Scottish independence: Alliance Trust warns of concerns ahead of Scottish referendum

Dundee-based firm says referendum is creating uncertainty for customers

Alliance Trust has warn it could move parts of its business out of Scotland if the country votes for independence.

The FTSE 250 investment manager, which employs three quarters of its 300-strong workforce north of the border, said it had already started setting up companies registered in England ahead of September’s vote.

It named four main issues it was particularly concerned with: jurisdiction and taxation of individual savings and pension plans, financial services regulation and consumer protection, currency and membership of the European Union.

 “This is not about making a political statement,” chief executive Katherine Garrett-Cox said. “ The referendum is creating uncertainty for our customers and our business, which we have a responsibility to address.”

The news is a further blow to Alex Salmond’s plans with the Scottish First Minister already having to contend with statements by companies including Standard Life, Lloyds Banking Group and Shell who have also warned over their futures in the country - the second largest financial services centre in the UK, accounting for about 150,000 jobs.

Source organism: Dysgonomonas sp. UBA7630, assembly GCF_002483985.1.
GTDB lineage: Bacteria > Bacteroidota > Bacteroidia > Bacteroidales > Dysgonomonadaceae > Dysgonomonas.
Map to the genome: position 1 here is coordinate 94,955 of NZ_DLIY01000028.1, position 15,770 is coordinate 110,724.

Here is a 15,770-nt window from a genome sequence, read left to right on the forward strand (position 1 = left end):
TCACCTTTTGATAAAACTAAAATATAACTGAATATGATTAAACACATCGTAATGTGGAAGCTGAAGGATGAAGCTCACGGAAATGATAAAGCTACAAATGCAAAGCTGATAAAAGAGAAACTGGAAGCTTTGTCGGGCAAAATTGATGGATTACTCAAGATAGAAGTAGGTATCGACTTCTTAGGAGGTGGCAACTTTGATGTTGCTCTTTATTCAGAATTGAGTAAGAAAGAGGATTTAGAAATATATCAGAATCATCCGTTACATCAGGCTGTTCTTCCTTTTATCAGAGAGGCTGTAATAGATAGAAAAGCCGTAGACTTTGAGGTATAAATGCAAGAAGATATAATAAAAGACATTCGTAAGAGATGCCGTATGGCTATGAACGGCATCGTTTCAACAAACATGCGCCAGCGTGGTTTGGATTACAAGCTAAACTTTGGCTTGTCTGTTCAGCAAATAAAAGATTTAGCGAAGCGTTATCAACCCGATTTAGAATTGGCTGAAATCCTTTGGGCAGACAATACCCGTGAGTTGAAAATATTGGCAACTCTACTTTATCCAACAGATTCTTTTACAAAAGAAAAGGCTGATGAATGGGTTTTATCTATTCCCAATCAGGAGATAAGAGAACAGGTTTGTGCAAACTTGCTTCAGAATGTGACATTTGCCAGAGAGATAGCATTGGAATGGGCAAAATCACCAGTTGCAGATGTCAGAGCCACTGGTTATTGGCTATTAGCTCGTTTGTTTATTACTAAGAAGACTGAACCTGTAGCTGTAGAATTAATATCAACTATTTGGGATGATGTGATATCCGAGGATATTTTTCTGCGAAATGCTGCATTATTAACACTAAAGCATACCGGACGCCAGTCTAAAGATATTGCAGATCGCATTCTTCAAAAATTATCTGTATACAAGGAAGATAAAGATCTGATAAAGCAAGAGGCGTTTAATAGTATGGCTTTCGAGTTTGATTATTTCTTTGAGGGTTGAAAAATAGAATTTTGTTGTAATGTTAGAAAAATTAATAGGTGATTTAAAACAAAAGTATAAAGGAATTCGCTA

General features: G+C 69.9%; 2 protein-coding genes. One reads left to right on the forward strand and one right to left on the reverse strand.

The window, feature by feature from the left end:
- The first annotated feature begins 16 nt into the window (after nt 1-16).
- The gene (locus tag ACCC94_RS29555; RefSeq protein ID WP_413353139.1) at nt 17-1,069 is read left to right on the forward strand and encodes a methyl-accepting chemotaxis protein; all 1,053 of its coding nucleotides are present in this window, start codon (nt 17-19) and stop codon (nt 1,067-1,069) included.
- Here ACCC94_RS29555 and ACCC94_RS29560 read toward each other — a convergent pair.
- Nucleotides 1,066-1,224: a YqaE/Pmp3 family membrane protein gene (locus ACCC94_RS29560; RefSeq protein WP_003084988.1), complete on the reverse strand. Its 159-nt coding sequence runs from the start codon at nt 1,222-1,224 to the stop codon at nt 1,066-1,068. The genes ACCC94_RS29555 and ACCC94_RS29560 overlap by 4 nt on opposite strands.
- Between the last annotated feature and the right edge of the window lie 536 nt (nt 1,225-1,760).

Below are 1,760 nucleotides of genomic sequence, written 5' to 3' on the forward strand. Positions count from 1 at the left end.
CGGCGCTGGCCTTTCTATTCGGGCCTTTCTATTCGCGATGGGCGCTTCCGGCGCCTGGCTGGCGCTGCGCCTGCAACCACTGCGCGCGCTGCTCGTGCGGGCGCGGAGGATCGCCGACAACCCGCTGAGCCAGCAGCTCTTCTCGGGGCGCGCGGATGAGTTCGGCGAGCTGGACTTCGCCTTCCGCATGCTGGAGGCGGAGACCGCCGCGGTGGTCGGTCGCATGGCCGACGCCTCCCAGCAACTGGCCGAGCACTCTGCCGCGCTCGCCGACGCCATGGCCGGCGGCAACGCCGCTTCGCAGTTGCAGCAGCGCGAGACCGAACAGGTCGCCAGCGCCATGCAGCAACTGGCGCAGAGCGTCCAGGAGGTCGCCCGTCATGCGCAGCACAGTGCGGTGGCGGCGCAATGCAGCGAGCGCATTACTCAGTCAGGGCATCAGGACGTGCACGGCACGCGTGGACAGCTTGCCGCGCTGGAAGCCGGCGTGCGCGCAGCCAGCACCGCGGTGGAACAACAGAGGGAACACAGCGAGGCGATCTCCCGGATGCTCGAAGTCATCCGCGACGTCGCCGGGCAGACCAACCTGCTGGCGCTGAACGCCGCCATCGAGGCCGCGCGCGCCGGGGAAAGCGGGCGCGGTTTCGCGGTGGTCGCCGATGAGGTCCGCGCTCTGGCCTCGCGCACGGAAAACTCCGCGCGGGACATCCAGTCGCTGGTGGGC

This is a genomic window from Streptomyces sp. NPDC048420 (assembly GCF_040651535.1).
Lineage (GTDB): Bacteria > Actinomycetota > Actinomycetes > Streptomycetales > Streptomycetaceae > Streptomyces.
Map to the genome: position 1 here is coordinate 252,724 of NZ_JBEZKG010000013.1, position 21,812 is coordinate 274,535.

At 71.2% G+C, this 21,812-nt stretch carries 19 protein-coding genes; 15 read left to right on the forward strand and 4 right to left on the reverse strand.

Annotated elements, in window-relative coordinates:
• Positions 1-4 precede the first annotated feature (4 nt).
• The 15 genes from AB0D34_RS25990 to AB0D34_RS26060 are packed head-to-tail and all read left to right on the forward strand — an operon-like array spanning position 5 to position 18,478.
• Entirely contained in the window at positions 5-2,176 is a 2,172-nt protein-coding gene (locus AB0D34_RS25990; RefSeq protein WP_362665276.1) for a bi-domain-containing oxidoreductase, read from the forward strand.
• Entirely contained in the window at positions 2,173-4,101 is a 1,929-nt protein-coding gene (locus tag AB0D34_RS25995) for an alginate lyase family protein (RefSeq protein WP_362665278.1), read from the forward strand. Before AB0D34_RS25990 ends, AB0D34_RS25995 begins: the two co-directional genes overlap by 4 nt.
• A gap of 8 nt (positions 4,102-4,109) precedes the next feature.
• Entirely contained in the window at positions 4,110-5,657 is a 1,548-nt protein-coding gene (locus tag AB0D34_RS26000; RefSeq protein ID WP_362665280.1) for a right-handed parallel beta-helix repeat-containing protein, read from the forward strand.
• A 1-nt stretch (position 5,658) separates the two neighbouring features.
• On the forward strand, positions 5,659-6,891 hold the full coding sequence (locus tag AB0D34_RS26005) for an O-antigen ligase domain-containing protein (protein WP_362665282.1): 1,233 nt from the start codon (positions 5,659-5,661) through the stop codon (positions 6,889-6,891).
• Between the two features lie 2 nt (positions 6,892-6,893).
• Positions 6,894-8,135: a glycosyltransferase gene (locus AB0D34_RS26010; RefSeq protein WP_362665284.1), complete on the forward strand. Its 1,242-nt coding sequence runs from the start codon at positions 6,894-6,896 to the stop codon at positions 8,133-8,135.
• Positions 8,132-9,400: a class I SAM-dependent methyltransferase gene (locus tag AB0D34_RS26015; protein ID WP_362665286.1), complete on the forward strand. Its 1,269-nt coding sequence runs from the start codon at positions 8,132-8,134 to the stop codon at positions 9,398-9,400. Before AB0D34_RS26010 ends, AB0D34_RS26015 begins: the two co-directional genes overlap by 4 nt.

Others such as BA-owner International Airlines Group have come out in support with Willie Walsh, chief executive, claiming that the Scottish Government’s proposals to cut air passenger duty meant separation could be “marginally positive” for the industry.

However, Katja Hall, chief policy director at the CBI, said: “The UK Government and the main political parties have made it clear that keeping the pound after independence would not be an option. The Scottish Government must outline its Plan B for the currency so that businesses and consumers are fully aware of the implications. “ As an independent Scotland would also have separate regulations, business costs would almost certainly increase, which is why many Scottish businesses are starting to express their concerns publically.”

The news came as Alliance saw its net asset value rise 16.1 per cent to 516.5p in the 12 months ending December 31. It also revealed it would pay a total dividend of 10.83p, up 12.5 per cent year on year, including a special dividend of 1.282p.

Ms Garrett-Cox, who has seen off two shareholder revolts in her five years in charge, responded to news that activist investor Elliott Advisors has increased its stake to more than 10 per cent.

“The business is in a different place now,” she said. “After five years of hard work and significant change at Alliance Trust, this year we have started to reap the rewards of that change. We know that we cannot afford to stand still, as change, be it regulatory, political or business-related, is a critical part of the world in which we operate.”

Shares in the company have risen by more than 20 per cent since the end of 2012.

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